- By Vivien Hoexter
- Published June 5, 2016
Excessive staff turnover, in both the for-profit and nonprofit worlds, just won’t go away. In the search to retain talent, nonprofits would seem to be at a disadvantage because most of them pay lower salaries. This is particularly true of jobs that are common to both worlds, like controller, executive assistant, and human-resources manager. Since workers do not reach peak efficiency and effectiveness until the third year on the job, there are many advantages to improving staff retention.
What can you, as a nonprofit leader, do to retain talent at your organization? There are at least three steps you can take that do not have to cost a lot of money.
1. Bring Your Mission into the Daily Life of Everyone on Your Staff
Most people who come to work for a nonprofit do so because they care passionately about a cause. This is an area where nonprofits have a distinct advantage over most corporations. You may have staff — for example, social workers, camp counselors, or health-care workers — who interact with your clients daily. But there are always staff members who do not.
Make it easy for your staff to meet clients, either by bringing them into your meetings or by using Skype if they are far away. Circulate great stories, letters, e-mails, and tweets not only to your program staff but also to your finance, information-technology, human-resources, and facilities employees. If you do this every day, employees may begin to ignore the messages. Intermittent communication is often best.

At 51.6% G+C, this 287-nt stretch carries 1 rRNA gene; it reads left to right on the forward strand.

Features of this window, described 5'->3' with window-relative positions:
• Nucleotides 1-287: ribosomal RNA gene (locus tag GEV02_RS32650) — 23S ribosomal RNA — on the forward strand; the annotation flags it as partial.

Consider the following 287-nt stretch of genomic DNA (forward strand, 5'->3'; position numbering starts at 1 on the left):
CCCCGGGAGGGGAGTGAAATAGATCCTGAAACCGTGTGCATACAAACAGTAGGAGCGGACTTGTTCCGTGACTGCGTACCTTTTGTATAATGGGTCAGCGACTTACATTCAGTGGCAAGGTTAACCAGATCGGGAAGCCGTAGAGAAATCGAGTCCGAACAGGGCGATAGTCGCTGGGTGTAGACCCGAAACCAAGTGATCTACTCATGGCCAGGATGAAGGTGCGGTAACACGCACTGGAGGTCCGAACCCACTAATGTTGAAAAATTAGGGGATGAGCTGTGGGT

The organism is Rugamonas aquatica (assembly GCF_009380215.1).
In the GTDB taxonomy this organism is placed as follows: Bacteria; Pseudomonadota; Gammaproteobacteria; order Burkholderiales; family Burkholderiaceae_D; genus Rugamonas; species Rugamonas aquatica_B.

2. Be Nice to Your Staff
This may sound like Mom and apple pie. It is not. If you have time to feed the hungry and educate the underprivileged, you have time to smile and say hello to your staff.
In her New York Times article “No Time to Be Nice,” Georgetown University professor Christine Porath chronicles the rudeness that has overtaken the workplace in the past 10 to 20 years. Porath argues that rudeness hurts profits, health, and happiness. And she has the studies to prove it.
3. Listen to and Act Upon What Your Employees Say About Their Workplace
You may think that salary is the biggest determinant of whether an employee stays or goes. And, of course, sometimes it is. But you might be surprised. Perhaps implementing summer Fridays or providing some tuition reimbursement is more important.
To find out what employees want, you have to ask them. And then you have to act on at least some of their suggestions and explain why some were adopted and some were not. If you start this process, you must follow through, even if you are able to give them only a small fraction of what they’ve requested.